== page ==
See all reviews of Outcast (9)

Writer Robert Kirkman, a household name with The Walking Dead breaking TV rating records seemingly every month, knows how to do slow boil storytelling. Hell, the entire premise The Walking Dead was built on was, “what if the zombie movie didn’t end after two hours. What then?” Though he’s dabbled in other series in the superhero vein one might best compare Outcast to his zombie series. Partly because it’s set in a much more realistic world with more relatable characters, but also because it’s slow. In a good way. Slow can be very bad though, especially for the instant gratification junkies of the 21st century. So…is it good?


Outcast Volume 1 (Image Comics)


This is also billed as a horror series, although you wouldn’t get that from reading the first few pages; if anything you’d think this was a brooding take on depression. The story focuses on Kyle Barnes, a man who lives in his mother’s house and never seems to want to leave it. It’s a mess, much like his life, and he’s attempting to get by day by day. He lives his life this way due to his history with demonic possession. His family has been involved in them as he grew up and he even spent some time helping a priest exorcise demons. But of course, ignoring an issue never resolves it and ultimately the story is about letting the darkness out—literally and figuratively.


Why do demons have to be so freaky?

Robert Kirkman writes a pretty compelling comic series, one that drives you to keep turning the pages and wishing it’ll never end. Fitting, considering he’s said The Walking Dead will never end. Kirkman keeps things interesting by slowly revealing Barnes’ relationship with his mother, a compelling dynamic between Barnes and his sister and a mysterious man in a black suit who has his eyes on Barnes. One might compare the exquisite pacing to that of Steven Spielberg, as the story is always moving toward something. It might be a small mystery or a reveal of a power Barnes may or may not have, but there’s always something to keep your interest. It’s comics like this that remind us an action sequence is not necessary to make a story exciting.

The subject feels very fresh as well. There really is nothing out there in the comic world concerning demons and exorcisms in the real world. Even in film it’s a topic that most would bring up The Exorcist and leave it at that. Of course it helps that the story is slowly unveiled, as from the get-go we’re wondering if Barnes or anything can be believed. This thoroughly grounds it in the real world so that when weird stuff is confirmed it’s shocking and scary.


That is one realistic looking setting.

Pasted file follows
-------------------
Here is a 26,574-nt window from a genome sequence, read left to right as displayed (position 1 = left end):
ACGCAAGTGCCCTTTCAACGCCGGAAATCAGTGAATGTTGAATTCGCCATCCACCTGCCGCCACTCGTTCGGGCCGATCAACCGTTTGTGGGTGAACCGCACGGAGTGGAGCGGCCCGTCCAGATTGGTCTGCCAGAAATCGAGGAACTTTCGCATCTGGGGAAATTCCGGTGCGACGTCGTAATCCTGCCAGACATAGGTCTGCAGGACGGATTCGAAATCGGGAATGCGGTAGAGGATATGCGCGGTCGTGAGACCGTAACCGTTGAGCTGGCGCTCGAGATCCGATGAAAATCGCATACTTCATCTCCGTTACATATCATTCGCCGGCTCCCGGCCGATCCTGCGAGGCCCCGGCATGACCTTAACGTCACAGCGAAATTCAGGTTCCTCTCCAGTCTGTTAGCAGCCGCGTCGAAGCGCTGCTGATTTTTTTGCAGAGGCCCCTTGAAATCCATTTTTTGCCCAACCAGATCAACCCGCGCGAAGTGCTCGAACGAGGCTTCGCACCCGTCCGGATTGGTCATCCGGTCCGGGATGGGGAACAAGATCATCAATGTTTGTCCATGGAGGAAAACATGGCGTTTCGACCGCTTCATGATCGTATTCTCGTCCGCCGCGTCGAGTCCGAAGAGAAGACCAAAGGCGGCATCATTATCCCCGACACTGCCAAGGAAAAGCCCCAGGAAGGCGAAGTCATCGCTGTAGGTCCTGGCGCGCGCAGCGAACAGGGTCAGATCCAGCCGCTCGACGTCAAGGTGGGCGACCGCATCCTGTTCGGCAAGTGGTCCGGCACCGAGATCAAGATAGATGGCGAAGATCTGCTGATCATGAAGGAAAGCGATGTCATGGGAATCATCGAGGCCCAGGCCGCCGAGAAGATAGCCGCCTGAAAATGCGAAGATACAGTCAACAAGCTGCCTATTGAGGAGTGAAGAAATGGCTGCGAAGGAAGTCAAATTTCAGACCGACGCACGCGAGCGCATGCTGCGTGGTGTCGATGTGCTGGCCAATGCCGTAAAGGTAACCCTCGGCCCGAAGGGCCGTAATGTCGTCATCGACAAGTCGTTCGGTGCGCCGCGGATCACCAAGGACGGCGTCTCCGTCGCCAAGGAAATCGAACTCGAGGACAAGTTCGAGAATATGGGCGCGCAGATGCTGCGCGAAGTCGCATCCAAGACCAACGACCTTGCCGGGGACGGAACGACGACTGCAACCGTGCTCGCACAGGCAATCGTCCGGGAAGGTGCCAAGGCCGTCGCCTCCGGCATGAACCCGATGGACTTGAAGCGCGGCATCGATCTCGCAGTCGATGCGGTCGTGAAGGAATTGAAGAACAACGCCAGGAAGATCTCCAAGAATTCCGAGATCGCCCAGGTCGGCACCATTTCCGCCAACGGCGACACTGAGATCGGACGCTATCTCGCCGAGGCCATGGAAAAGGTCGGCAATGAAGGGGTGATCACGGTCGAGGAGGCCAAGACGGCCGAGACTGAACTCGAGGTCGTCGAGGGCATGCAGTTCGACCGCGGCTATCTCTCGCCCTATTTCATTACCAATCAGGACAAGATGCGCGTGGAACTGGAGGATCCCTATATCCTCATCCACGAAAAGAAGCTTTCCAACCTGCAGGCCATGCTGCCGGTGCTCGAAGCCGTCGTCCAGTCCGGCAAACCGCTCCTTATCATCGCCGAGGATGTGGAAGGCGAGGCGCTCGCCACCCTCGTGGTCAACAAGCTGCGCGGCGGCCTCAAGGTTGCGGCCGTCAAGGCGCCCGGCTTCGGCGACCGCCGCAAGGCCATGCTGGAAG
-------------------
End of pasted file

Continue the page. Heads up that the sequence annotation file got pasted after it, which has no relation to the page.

Of course this is a visual medium and much of the horror and great pacing comes from the amazing art. Artist Paul Azaceta frames every panel extremely well and one wonders if he’s a cinematographer on the side as well. His layouts tell a story in and of themselves and there are some choices in this series that I’ve never seen before. Little touches like a small 1 inch panel over larger panel showing a close up of a characters face does a lot to convey the emotion being exhibited by a character. He does this a lot in the series (maybe it’s his staple?) but it goes a long way in humanizing the characters. That makes it feel grounded and much more real, and the more real horror feels, the better.

There are also some amazing touches to make this feel as real as possible, like mountains in the background in the image above, or minor details in a room like pictures or vases. So often artists draw a blank room which makes the characters pop out, but also makes things flat and unrealistic.

The color by Elizabeth Breitweiser is also worth noting as it bounces around a lot, but helps make characters pop when necessary. There’s a darker tone given to every panel in this series—even in daylight, the imagery seems muted, which helps create a sense of dread in the series. There are a lot of cooling colors like light orange that are used which make things feel colder and creepy. She tends to use this as backsplash on some panels to make things pop, and while it’s not the brightest of colors it is when viewed within the color palette of this series.


Can anyone say ouchie?

Is It Good?

A fantastic first volume that should not be missed. It’ll crawl under your skin and remind you there’s dark things in the night that’ll get you…and then there’s Outcast.

Is It Good? Outcast Volume 1 Review
Captivating premise with incredibly well paced issues that make a very entertaining readThe art pops even though most every sequence takes place in average, everyday placesThe color is fantastic with a devotion to a palette that's creepy as hell
One might hate the pace as by the end of the first volume there are still way more questions than answers...but these people most likely hate the journey!
9.5Overall Score
Reader Rating 2 Votes
8.9